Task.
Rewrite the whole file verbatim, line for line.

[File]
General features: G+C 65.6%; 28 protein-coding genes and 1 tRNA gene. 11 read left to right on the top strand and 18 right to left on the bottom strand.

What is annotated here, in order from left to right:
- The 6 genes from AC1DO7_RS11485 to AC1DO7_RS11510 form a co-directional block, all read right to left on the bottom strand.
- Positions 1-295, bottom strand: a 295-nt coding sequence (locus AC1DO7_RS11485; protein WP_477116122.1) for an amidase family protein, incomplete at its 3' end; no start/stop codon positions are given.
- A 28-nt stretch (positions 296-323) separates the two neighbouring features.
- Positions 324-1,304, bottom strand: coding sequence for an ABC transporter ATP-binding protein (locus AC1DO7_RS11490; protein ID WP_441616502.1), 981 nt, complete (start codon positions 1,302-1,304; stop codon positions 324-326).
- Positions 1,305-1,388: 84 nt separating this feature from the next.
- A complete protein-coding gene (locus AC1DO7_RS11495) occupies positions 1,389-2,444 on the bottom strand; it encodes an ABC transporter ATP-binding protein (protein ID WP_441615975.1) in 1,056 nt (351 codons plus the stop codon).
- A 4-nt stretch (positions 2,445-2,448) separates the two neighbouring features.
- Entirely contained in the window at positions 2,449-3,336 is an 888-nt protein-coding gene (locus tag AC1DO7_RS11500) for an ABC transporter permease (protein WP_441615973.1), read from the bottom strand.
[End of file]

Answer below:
General features: G+C 65.6%; 28 protein-coding genes and 1 tRNA gene. 11 read left to right on the top strand and 18 right to left on the bottom strand.

What is annotated here, in order from left to right:
- The 6 genes from AC1DO7_RS11485 to AC1DO7_RS11510 form a co-directional block, all read right to left on the bottom strand.
- Positions 1-295, bottom strand: a 295-nt coding sequence (locus AC1DO7_RS11485; protein WP_477116122.1) for an amidase family protein, incomplete at its 3' end; no start/stop codon positions are given.
- A 28-nt stretch (positions 296-323) separates the two neighbouring features.
- Positions 324-1,304, bottom strand: coding sequence for an ABC transporter ATP-binding protein (locus AC1DO7_RS11490; protein ID WP_441616502.1), 981 nt, complete (start codon positions 1,302-1,304; stop codon positions 324-326).
- Positions 1,305-1,388: 84 nt separating this feature from the next.
- A complete protein-coding gene (locus AC1DO7_RS11495) occupies positions 1,389-2,444 on the bottom strand; it encodes an ABC transporter ATP-binding protein (protein ID WP_441615975.1) in 1,056 nt (351 codons plus the stop codon).
- A 4-nt stretch (positions 2,445-2,448) separates the two neighbouring features.
- Entirely contained in the window at positions 2,449-3,336 is an 888-nt protein-coding gene (locus tag AC1DO7_RS11500) for an ABC transporter permease (protein WP_441615973.1), read from the bottom strand.